I have several friends who say they enjoy reading, yet seem unable to discuss a book without discussing how they liked the author’s approach to this or that trope, or how well developed his philosophy is, or how the book is so representative of an idea, or how it so well tells the story of, for example, class struggle.

I have never belonged to a book club that meets to discuss books. Maybe that’s how they all talk and express their delight with the book. Yet, while I can just as easily discuss with them that type of analysis, I sometimes can’t help but wonder if they ever read for pleasure.

Or is it the case that no other author writes simply to tell a story?

The vast majority of my reading is, and obviously I speak only of fiction here, for the purpose of escapism or simple enjoyment of a good story. I don’t care and I don’t look to see what theme the author might be writing about. All I care is that it be a good story, I’m not out to analyze the book. To me, a book is simply the author’s way of telling me the story he or she wants to share. Good versus evil, personal crisis, class struggles…they’re all just world building foundations or backgrounds for the story. Nothing more, nothing less.

That reading approach of mine, just reading for the sheer pleasure of it, at times also makes it difficult for me to grok the furor around various books. To focus on just three, The Golden Compass trilogy, the Harry Potter books, Stranger in a Strange Land were all good reads, good stories. Sure, I can see parallels between entities in The Golden Compass if you want to draw them. Harry Potter introduced magic to a lot of young kids. Stranger in a Strange Land might have been an exploration of society and how we’re all linked together.

So what?

Each of those books, read just for enjoyment and a good tale, is just that: a story with which to kick back and escape reality for a bit. Maybe the author really was, no matter what they publicly state, presenting some hidden agenda. Let them. Kids, properly raised and taught to think, can tell the difference between reality and fiction despite what revered authoritarian figures might think. There are other books with just as close parallels between real entities, they give you a world pre-built if you base your stuff on them. If you want to scrutiny every word in a story for hidden meanings, hidden agendas, conspiracies, or whatever, in some ways I pity you. Understand, I’ll defend your right to read that way, but I can’t see how you can truly enjoy reading a story that way.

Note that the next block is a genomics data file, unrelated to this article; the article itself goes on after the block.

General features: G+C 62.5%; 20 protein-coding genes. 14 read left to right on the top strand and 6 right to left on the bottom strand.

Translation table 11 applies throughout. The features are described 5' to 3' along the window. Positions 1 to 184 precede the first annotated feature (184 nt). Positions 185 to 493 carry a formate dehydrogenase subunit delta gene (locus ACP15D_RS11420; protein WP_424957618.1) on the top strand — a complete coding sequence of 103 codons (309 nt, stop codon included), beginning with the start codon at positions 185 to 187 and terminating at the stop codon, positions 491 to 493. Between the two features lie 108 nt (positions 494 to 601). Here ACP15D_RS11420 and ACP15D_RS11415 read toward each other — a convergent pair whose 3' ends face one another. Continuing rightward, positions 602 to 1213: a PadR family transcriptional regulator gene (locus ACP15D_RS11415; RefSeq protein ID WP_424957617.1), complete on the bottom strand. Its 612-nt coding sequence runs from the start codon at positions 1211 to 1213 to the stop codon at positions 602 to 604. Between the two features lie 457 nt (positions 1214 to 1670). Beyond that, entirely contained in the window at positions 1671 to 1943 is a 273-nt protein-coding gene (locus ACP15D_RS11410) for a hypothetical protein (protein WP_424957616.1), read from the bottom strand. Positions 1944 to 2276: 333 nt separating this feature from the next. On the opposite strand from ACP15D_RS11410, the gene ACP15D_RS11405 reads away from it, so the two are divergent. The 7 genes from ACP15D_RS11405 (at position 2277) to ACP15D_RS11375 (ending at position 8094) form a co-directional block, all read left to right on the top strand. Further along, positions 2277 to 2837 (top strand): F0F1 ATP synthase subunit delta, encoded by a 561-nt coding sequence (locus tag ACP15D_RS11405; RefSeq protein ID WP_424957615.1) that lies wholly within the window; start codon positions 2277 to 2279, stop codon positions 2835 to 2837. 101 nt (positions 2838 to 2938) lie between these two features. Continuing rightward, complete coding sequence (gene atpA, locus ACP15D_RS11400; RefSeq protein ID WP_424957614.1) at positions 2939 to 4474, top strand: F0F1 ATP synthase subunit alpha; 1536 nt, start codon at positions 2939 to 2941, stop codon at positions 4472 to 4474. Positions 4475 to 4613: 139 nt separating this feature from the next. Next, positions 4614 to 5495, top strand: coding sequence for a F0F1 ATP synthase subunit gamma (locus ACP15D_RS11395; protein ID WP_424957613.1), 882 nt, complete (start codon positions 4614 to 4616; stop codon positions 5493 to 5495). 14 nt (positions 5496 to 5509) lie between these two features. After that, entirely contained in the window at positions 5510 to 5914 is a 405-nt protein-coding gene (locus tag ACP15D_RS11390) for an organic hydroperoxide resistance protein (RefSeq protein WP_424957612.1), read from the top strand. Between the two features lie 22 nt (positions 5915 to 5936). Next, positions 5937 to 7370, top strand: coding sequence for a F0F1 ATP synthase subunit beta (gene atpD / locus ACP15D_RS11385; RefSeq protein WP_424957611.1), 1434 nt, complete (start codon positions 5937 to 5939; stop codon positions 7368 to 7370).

I realize much fiction of old was used to teach a lesson. In some ways, I acknowledge that is part of the responsibility of being an author. That’s what our legends and mythologies are for, in the end: to present a way of life that we should look up to and strive to emulate and to present those lessons in a way that captivates the listener or reader. They’re present those lessons without teaching to kids and people that might not sit still for a dry lesson. But they’re also meant to entertain, to fire our imaginations, to get us excited about the participants. That, to me, is the driving force to being an author.

We still need, appreciate, and want such heroes and heroines. We love stirring fights where right beats might and the hero wins out in the end. At least in the West. But we don’t need to dissect every story we want to read. Not every story we write has to have an ulterior agenda, hidden or otherwise.

Some stories are just that: stories to entertain. All of them can be simply read for escapism.